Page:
Traditional Anglo-Papist

29 March 2006


Have you noticed how parts of the liturgy have changed name (almost overnight): Introit to Entrance Antiphon, Collect to Opening Prayer, Secret to Prayer over the Gifts, Canon to Eucharistic Prayers, Mass to Eucharist. (I have noticed the use of some or all of these terms within even traditional Anglo-Papist circles!) To early Anglo-Catholic and Anglo-Papists names have always been very important. In the past the use of the term Mass, in contrast to Holy Communion or the modern day use of Eucharist, placed a church within the advanced group of churchmanship.

SO what does all of this mean?

The General Introduction to the Roman Missal speaks of the A witness to the unbroken tradition in the Sacramentary of Paul VI. So why the change in names? Why not just keep the name unless there is a major shift in emphases and theology?

I think all of this is another sign of the predominate philosophy of the ‘committee’: nominalism. Nominalism is:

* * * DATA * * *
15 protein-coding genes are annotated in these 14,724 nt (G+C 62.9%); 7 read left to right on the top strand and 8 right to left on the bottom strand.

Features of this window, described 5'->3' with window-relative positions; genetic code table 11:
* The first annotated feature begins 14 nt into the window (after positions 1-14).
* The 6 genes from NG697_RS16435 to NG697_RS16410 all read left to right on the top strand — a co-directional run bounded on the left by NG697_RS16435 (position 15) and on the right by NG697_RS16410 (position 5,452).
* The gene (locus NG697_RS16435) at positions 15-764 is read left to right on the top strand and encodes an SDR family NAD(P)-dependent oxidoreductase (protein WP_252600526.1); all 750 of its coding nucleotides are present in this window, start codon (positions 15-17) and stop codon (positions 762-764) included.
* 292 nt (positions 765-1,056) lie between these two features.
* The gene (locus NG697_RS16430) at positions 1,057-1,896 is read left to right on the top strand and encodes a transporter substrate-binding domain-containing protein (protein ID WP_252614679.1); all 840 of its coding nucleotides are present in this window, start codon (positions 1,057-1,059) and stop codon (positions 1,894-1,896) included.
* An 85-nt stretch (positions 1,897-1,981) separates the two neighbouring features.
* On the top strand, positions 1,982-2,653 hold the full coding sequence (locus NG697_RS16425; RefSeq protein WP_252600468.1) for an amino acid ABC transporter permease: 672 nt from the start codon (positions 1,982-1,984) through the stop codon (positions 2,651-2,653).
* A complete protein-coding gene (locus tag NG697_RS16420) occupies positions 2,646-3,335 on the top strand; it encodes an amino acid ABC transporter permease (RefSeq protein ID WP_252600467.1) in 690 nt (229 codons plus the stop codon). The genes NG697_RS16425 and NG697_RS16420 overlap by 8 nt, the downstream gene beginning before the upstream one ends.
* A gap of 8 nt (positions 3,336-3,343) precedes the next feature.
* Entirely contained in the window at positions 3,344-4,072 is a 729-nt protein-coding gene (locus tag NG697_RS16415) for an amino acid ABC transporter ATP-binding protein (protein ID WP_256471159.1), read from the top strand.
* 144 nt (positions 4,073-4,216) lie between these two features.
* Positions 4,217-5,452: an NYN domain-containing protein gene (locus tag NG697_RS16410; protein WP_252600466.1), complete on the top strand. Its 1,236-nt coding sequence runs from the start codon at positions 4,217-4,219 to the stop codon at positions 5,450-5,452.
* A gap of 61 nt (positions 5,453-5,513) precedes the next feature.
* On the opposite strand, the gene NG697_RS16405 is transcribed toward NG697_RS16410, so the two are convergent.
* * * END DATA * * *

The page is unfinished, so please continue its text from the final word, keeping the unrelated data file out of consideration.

… best understood in contrast to realism. Philosophical realism holds that when we use descriptive terms such as "green" or "tree," the Forms of those concepts really exist, independently of world in an abstract realm. Nominalism, by contrast, holds that ideas represented by words have no real existence beyond our imaginations.
Not just does the new Mass (the Sacramentary of Paul VI) have a bad philosophical concept of history but it is also weighed down under nominalism. The emphases on the cerebral over against the whole person (body/mind) grows out of this philosophy which lives in contrast to the major philosophy of the Western Catholic Church, Thomism.

Is it such a large step from the name changing within the liturgy of the Church to the name changing in relation to God?


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